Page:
State Government advances deadline for Vizhinjam Seaport project, to be constructed by 2028

Vizhinjam port

Officials from the Ministry of Environment, Forest, and Climate Change have initiated a study to evaluate the environmental impact of both phase II and phase III of the Vizhinjam International Seaport. 

The completion of this study, expected by the end of March, will be a prerequisite for granting environmental clearance to Adani Vizhinjam Private Port Limited (AVPPL) to proceed with the construction of the second and third phases of the port.

“The ministry has already issued the terms of reference (TOR) and the study is only on the conditions of the TOR. We will get the clearance by August and in Oct we will be able to start the work on the second and third phases of the port project,” said an official of AVPPL.

Also Read: Vizhinjam International Seaport: The Adani Saga of Delays, Deals, and Dilemmas

Although, the deadline for finishing the second and third phases of the project was set at 2045, the state government has now asked AVPPL to complete the construction by 2028.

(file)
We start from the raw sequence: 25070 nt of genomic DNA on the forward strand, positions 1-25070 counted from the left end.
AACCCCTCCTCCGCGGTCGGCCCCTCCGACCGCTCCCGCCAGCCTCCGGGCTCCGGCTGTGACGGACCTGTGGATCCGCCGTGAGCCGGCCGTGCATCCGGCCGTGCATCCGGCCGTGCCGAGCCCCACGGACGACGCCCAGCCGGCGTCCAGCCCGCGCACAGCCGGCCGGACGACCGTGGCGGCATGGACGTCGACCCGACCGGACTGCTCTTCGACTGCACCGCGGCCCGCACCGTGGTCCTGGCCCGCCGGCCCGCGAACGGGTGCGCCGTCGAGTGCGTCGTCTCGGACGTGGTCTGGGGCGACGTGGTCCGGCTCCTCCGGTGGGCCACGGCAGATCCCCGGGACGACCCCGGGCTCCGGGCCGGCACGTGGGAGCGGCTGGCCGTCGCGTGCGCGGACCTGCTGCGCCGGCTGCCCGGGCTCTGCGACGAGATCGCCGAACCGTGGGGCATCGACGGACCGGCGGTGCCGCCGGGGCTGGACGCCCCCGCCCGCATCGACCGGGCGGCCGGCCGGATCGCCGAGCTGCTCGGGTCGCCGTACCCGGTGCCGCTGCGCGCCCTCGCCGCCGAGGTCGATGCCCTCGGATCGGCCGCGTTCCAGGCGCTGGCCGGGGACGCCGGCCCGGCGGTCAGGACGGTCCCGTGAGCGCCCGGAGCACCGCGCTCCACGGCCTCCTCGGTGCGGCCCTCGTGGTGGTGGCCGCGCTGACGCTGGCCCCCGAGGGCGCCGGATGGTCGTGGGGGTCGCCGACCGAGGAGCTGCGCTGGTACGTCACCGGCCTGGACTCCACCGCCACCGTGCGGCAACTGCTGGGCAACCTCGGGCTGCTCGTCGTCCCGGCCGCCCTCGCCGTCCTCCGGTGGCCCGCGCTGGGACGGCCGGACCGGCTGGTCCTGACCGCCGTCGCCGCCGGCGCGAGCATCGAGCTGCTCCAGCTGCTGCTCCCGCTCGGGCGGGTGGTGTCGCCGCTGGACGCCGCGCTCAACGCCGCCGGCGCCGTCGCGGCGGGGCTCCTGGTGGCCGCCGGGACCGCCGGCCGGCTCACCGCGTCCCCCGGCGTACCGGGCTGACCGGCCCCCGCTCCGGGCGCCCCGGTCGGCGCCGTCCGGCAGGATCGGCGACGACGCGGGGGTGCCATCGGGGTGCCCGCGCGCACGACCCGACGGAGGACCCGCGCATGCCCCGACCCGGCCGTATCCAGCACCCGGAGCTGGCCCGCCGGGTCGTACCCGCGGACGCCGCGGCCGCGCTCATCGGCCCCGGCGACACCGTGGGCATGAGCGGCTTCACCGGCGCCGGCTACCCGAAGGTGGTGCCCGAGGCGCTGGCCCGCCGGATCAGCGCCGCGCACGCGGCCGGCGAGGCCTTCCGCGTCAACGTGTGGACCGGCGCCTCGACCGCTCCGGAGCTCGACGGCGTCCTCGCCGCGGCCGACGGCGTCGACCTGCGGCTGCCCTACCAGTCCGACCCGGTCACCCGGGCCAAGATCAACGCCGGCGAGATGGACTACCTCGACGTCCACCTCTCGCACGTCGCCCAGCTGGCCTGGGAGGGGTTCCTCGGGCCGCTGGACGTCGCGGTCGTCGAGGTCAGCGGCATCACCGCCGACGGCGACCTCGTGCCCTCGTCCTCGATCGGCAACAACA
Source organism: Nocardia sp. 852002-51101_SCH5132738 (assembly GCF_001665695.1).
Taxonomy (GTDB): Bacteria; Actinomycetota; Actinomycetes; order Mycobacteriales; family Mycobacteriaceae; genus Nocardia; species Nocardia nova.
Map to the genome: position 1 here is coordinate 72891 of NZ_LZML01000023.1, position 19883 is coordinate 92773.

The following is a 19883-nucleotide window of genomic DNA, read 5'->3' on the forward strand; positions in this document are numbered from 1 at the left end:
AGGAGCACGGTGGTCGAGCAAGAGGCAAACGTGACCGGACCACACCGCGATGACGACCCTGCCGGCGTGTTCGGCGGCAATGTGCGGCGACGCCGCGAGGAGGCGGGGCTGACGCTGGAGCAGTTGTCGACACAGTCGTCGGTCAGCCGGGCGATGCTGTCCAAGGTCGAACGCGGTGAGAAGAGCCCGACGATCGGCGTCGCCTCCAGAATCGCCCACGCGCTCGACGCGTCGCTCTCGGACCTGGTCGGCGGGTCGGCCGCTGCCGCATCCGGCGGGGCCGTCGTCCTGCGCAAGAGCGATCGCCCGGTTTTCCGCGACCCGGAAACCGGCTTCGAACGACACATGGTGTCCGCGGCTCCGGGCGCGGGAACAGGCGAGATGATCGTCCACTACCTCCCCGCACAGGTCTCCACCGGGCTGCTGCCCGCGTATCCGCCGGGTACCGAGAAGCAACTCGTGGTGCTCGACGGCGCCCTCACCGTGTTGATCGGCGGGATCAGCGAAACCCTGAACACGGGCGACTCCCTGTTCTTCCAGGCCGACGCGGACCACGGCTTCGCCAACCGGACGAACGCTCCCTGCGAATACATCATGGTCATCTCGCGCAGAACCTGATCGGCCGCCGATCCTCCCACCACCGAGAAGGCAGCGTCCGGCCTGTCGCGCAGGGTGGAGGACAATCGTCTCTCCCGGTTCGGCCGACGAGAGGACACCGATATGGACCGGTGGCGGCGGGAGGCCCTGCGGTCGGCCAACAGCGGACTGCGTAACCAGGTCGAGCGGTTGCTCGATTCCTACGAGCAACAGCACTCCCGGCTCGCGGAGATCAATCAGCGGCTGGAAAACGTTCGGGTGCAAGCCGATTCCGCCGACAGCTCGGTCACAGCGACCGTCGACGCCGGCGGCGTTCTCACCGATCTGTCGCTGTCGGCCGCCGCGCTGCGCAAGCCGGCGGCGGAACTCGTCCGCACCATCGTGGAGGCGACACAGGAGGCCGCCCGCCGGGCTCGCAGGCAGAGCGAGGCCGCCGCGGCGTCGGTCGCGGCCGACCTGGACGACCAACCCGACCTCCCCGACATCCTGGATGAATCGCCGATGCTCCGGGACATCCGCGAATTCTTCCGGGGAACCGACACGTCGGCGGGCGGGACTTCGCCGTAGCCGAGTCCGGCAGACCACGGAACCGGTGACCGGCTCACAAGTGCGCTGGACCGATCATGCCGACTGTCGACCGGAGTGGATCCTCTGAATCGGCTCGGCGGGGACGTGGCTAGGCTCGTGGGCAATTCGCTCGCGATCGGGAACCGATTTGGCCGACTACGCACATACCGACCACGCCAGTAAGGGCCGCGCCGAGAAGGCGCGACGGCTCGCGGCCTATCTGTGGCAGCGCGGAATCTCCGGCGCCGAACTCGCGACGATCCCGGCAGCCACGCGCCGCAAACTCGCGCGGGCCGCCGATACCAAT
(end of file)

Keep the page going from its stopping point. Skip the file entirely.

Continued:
It has also established additional conditions for signing a tripartite agreement to secure the release of the INR 818 crore viability gap funding from the center to AVPPL.

One of the conditions was to withhold Rs 219 crore from the equity support deposited by AVPPL. However, Rs 175.2 crore will be refunded to AVPPL if the project is completed in 2028.

“We have fully agreed with the conditions set by the state to sign the tripartite agreement. The state government’s decision to advance the deadline by 17 years is a great move. Why should we wait till 2045 when we are capable of completing the project by 2028? ” the official said.

It has been estimated that the second and third phases would require an investment of Rs 10,000 crore by AVPPL.

“Initially, the deadline of 2045 was fixed in 2014 when the project was in the initial stages. We were able to complete the first phase of the project faster than expected and it is possible to complete the second and third phases by 2028,” the official said.

For the second and third phases, we have to construct an additional 1000m breakwater which is not a herculean task when we look at the speed at which 3,000km breakwater was constructed in the first phase. On average, we were able to complete 750m every year and four years is more than enough to complete 1,000m if we construct 500m per year, he added.

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